When our needs are not met and our sense of personal significance is threatened, we compensate through fight or flight responses in an attempt to restore or escape our lost sense of significance.
Fight responses include displays of superiority and displays of power. Displays of superiority include harnessing status symbols or sabotaging others, and displays of power include aggressive attempts to control or manipulate others.
Flight responses include social withdrawal, which could involve escapist behaviors. These behaviors may include the use of drugs, addictive behaviors, or other ineffective coping mechanisms such as projection, denial, or displacement.
Both of these processes fuel addiction and mental health issues, including suicide.
Why is it important to understand the root causes?
When someone is acting out by engaging in destructive behaviors, we need to look beyond the surface. We are often quick to condemn someone’s bad behavior by labeling them a bad person.
The problem with simply labeling someone a bad person because of their bad behavior is that it does not get to the root causes of that behavior.
Looking beyond the surface behavior does not excuse the behavior. It just allows us to see the situation more realistically so that we can better understand what is actually going on so we can more effectively deal with the behavior.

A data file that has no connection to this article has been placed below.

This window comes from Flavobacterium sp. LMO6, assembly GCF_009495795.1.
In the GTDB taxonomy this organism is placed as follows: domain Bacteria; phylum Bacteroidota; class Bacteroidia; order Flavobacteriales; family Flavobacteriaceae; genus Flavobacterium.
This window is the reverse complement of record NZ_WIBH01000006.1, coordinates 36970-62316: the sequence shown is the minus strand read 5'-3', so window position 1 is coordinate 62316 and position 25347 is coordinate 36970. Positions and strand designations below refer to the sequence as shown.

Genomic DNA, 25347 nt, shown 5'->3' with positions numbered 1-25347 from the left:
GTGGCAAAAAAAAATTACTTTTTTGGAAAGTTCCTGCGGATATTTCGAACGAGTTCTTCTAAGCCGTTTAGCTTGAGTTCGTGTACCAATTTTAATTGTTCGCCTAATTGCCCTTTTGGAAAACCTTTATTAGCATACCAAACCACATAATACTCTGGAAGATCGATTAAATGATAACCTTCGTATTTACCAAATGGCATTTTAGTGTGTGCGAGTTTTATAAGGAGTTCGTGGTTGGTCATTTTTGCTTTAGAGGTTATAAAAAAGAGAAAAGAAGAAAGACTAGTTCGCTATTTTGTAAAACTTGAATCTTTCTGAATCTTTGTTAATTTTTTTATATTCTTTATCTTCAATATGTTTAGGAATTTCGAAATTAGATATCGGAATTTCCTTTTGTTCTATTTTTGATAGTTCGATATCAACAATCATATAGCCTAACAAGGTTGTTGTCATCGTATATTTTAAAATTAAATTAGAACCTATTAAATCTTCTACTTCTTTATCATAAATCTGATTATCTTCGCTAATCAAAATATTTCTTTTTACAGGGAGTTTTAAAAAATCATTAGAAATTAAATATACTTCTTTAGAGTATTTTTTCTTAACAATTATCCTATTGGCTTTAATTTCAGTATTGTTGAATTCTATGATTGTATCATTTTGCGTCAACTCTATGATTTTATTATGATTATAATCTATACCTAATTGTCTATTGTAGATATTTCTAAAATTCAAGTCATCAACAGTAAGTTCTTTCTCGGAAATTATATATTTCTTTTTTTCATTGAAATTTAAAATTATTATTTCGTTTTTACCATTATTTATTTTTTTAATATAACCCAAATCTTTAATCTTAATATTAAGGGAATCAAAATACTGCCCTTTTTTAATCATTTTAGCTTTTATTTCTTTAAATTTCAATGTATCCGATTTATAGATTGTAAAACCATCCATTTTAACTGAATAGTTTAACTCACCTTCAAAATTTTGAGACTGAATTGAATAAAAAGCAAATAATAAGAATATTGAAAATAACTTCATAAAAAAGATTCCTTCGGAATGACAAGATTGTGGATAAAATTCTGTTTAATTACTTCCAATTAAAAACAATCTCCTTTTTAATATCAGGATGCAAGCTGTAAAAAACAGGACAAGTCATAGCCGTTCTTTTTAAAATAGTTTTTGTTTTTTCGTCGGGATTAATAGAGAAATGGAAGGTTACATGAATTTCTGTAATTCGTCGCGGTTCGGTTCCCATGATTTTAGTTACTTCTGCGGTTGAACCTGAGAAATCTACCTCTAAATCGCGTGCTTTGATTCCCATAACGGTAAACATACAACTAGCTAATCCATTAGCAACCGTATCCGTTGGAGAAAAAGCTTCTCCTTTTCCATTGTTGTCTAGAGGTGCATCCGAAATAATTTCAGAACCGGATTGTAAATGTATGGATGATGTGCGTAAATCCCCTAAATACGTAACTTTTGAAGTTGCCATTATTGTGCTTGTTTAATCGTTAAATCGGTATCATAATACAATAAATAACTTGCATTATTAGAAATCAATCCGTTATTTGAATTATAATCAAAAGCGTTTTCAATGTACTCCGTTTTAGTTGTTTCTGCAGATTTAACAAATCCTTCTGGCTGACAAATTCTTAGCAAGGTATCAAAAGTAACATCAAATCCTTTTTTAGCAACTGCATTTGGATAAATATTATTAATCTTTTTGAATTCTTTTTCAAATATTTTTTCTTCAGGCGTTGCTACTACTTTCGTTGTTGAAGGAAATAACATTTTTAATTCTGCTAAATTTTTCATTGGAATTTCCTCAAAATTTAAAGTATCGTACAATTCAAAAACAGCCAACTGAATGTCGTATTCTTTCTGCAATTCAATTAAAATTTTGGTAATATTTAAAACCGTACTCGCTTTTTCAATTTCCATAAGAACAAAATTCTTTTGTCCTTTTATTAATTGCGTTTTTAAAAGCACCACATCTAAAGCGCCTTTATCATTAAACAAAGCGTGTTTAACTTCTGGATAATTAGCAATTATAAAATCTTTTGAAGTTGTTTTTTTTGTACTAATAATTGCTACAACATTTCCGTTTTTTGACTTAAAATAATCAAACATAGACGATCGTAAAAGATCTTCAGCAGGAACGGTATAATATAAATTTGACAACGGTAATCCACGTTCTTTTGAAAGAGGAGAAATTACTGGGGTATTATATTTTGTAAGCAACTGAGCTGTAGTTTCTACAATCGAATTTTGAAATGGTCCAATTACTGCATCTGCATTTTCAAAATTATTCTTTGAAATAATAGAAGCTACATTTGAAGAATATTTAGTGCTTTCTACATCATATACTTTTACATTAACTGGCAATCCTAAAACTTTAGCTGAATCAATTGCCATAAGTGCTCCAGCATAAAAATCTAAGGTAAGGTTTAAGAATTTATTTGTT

Simply attempting to punish someone’s bad behavior without addressing the unmet needs may stop the behavior in the short term, but will only serve as a temporary solution.
Trying to change someone’s behavior by simply punishing them is comparable to trying to cure an addiction by taking away someone’s drugs and calling them a bad person. Realistically, would this get someone any closer to recovery?
From my experience in the addiction field, if the underlying reasons are not addressed, reprimanding someone with negative statements only drives them away. Their fight or flight response is already over-active, so attacking them only contributes to the problem.
If you can relate to this situation, you may be interested in checking out my article, The Ultimate Guide to Helping Someone Change.
What are some root causes of negative behavior?
As stated before, the root causes of negative behavior consist of reacting to the pain of our unmet needs through fight or flight.
Some responses may include the following examples highlighted in the psychodynamic psychology of defense mechanisms:
- Displacement: acting out on a substitute target. For example, having a bad day at work and taking it out on a partner at home.